Next week, the International Space Station will hit a major milestone: 20 years of continuous crewed operations — two decades in which there have always been humans in space. That legacy began on Halloween in 2000, when the first crew lifted off.
On Oct. 31, 2000 to be exact, three men boarded a Soyuz spacecraft at the Baikonur Cosmodrome in Kazakhstan for Expedition 1. Other crews had traveled into space to assemble the space station, but when the Expedition 1 crew arrived there on Nov. 2, NASA astronaut William Shepherd and Russian cosmonauts Sergei Krikalev and Yuri Gidzenko became the first official crew to live aboard the space station. Although much of their four-month mission was spent getting the space station ready for many future crews to live (somewhat) comfortably, they also performed the first scientific experiment on the ISS.
In anticipation of their mission’s 20th anniversary, Shepherd, Kirkalev, and Gidzenko spoke with NASA about their historic mission. Current Expedition 64 crewmembers Sergey Ryzhikov, Kate Rubins, and Sergey Kud-Sverchkov also spoke with NASA, reflecting on the anniversary and the 20 years of innovation since Expedition 1.
It may seem that it’d be difficult for America and Russia to work together, after the two countries had spent decades embattled in a space race. And yet, the American astronaut and the Russian cosmonauts worked together seamlessly. In fact, NASA was adamant on partnering with Russia. “It turned out to be an excellent partnership,” said George Abbey, the former director of the Johnson Space Center.
Cosmonaut Krikalev recalled that the crew had difficulties in training, but none were in their interactions as friends. Instead, in working through the difficulties of figuring out the right training materials and the right simulations (because no one had ever done this before), the crew members felt that they began sharing a single brain.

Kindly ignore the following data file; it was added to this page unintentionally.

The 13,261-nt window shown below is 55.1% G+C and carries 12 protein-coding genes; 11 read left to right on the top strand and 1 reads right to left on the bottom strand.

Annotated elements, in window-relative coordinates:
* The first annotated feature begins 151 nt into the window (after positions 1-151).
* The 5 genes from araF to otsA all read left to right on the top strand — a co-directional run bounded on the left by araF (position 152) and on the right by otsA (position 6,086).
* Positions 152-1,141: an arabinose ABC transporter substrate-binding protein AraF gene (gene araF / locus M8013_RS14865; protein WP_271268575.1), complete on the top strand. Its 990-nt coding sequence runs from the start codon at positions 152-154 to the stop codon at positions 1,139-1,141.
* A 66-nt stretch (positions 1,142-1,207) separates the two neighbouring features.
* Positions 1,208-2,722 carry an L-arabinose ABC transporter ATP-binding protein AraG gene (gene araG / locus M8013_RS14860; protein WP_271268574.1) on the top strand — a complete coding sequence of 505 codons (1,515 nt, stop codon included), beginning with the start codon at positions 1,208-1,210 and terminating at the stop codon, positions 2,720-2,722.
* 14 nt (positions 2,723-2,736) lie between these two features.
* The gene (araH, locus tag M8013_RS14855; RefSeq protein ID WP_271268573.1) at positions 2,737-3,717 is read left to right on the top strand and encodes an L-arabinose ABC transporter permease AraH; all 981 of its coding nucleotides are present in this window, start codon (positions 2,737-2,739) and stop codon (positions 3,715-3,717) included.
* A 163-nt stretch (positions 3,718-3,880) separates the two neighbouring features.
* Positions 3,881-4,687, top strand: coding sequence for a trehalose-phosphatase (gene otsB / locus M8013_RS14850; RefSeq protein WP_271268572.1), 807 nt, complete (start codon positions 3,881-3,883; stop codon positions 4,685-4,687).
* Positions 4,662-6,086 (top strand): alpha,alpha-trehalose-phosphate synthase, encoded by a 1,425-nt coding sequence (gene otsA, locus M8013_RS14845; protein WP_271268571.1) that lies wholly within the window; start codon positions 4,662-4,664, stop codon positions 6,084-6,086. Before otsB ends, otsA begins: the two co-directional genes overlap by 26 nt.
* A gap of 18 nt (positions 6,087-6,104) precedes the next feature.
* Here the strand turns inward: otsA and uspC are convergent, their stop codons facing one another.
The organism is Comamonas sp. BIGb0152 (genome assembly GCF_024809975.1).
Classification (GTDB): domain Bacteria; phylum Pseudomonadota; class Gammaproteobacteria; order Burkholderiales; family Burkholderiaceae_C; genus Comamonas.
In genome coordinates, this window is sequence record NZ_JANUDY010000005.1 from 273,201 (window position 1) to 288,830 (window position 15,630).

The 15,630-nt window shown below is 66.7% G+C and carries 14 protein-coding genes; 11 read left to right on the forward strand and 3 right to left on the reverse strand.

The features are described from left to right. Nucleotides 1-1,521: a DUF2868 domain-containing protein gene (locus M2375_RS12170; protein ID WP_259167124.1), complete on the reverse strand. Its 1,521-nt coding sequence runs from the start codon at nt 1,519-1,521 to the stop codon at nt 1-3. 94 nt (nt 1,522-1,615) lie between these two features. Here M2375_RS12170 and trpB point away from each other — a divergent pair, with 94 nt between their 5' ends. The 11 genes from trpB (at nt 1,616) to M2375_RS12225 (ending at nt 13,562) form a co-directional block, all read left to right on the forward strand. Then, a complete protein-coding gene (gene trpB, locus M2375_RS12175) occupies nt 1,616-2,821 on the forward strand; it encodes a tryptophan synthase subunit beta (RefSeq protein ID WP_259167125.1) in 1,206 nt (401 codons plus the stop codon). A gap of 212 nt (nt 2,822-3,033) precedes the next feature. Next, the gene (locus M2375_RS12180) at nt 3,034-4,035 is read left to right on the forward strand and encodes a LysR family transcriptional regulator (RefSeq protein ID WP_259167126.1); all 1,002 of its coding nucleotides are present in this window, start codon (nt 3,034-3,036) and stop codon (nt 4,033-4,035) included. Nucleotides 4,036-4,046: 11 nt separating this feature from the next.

One day, Shepherd met with hardware developers and asked a few questions. When Krikalev came to the meeting a little later, he repeated the same three to four questions. “We were just like, oh my god, they’re sharing a brain now, these two,” said Ginger Kerrick, who was the Russian training integration instructor for Expedition 1.
Learning from each other
As anyone who’s tried to cross a language barrier knows, trying to communicate with someone who doesn’t speak your language, or doesn’t speak it well, is difficult. And yet, it was essential that the crew members not just be able to talk to each other, but to really understand each other. Although Shepherd initially expected they’d all speak English, as the U.S. had agreed with other partners that English would be the standard language on the space station, he quickly realized that wasn’t going to work.
“The key element of making a space station work was to understand why the Russians approached problems a certain way,” he said. “And the only method by which we were really going to get to that was if we could talk to all these people in Russian.”
In the end, the three men spoke a mixture of Russian and English and relied on very clear diagrams and schematic drawings of important systems on the ISS, such as the air purification system. Many of the diagrams created to simplify communication are still used on the space station today.